Four Bella Coola boys were honoured with awards from the Royal Canadian Humane Association in Surrey last month for their actions during a house fire last year.
On November 13, 2012, a fire started in the basement of the Bolton’s two-story home in 4-Mile. The parents and all four of their children were home at the time of the blaze, along with two friends.
Eleven-year-old David Bolton, the eldest son, smelt smoke and alerted the rest of his family. He had been playing upstairs and thought the oven was on, but when he left his room he could see the smoke pouring out of the basement. He ran down and yelled for his mother, who was in a room on the other side of the basement. She had not yet noticed the smoke and would have been trapped if David had not alerted her.
The fire apparently started in a dryer, had crept up the wall and smoke was billowing onto the top floor. David next alerted his 10-year-old brother Gary and their friends Kilhus Edgar and Fa’avae Vaa. The four boys quickly found the two younger siblings and they managed to carry the five and three year old out of the burning building. Although nothing could be salvaged, all members of the family were safe due to the quick actions of the four older children.
For his alert and swift actions in a dangerous situation, David Bolton was awarded the Bronze Medal for Bravery. For their presence of mind in carrying out the younger children the Honorary Testimonial Certificate was awarded to Gary Bolton, Kilhus Edgar and Fa’avae Vaa.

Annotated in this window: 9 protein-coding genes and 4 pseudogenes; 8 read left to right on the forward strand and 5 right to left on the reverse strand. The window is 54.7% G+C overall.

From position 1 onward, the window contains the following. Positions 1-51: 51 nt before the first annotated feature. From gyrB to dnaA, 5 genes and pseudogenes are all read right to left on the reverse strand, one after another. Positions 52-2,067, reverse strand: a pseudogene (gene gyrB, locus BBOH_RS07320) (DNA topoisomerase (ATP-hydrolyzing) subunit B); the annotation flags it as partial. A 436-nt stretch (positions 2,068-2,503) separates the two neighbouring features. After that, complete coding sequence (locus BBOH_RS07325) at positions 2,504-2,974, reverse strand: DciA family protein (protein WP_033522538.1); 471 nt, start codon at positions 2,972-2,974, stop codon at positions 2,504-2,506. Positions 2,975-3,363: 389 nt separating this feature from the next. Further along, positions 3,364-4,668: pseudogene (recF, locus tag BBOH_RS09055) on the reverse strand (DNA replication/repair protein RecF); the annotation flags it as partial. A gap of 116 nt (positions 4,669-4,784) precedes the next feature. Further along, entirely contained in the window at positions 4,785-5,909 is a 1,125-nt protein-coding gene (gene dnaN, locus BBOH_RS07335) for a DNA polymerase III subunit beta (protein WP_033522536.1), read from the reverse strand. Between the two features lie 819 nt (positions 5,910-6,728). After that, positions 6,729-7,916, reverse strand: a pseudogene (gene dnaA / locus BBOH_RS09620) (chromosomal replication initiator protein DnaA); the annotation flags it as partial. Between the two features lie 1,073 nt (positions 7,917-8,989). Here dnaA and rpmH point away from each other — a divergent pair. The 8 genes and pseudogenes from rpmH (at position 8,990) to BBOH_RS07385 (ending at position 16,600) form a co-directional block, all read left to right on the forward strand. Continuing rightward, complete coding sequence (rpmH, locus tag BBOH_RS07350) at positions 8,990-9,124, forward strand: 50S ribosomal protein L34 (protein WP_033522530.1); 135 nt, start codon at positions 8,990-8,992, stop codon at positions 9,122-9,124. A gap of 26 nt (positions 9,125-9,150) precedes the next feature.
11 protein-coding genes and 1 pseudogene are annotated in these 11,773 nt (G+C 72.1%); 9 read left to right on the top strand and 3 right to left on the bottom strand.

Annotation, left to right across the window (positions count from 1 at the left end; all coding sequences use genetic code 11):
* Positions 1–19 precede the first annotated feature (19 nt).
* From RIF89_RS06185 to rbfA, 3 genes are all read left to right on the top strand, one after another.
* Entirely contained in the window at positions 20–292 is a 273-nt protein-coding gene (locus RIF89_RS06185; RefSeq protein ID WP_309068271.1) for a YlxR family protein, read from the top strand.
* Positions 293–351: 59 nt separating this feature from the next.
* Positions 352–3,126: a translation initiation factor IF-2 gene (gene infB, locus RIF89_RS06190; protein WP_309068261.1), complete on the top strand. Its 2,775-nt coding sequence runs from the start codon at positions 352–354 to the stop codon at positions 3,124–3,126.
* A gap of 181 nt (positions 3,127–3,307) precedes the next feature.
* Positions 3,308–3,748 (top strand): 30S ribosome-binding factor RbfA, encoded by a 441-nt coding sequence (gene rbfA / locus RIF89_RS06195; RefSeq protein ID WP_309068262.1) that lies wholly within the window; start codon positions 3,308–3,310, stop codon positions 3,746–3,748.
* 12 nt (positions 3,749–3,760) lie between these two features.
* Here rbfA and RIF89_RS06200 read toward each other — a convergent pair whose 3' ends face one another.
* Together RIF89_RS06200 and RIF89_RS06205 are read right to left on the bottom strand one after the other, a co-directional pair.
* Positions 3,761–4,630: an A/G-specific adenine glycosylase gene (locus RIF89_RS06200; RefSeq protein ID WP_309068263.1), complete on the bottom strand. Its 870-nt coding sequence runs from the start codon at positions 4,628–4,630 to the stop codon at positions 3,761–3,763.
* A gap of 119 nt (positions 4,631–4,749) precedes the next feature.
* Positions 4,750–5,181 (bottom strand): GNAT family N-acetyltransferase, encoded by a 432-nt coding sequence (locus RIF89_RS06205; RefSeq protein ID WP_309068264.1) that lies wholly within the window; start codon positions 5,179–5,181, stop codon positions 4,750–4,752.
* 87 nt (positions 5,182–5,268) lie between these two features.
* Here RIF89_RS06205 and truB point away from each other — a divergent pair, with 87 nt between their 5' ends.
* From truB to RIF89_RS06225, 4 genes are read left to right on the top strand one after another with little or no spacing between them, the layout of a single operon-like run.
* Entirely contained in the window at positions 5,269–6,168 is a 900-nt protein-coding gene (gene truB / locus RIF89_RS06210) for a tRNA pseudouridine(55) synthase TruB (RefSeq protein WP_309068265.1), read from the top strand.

The Royal Canadian Humane Association was established in Canada in 1894 when Queen Victoria granted Royal Patronage, and the use of the prefix “Royal”, in the name of the Association.
Originally the R.C.H.A. was devised as a central nationwide organization to preserve from the “iniquity of oblivion” the names and deeds of the people of this country who have shown their willingness to sacrifice themselves to save others. The purpose has evolved to “provide meaningful recognition to those persons who, through their alertness, skill, and concern bring about the saving of life, especially where those actions lie outside the ordinary duties of the person involved”.
The high standards of the R.C.H.A. are rigidly maintained. Gold Medals are usually reserved for those deeds of bravery at the cost of the hero’s life. Silver and Bronze Medals may be granted when the recipient has shown extraordinary disregard for personal safety in saving or attempting to save the life of another. Honorary Testimonial Certificates are awarded to commemorate a rescue attempt where the risk may not be as great.
In its role as a national award board, the R.C.H.A. maintains a close affiliation with other, similar award granting Commonwealth and international organizations. In this capacity the R.C.H.A. can ensure that Canadians may be duly recognized not only at a national level but also at a worldwide level for their bravery or heroic actions.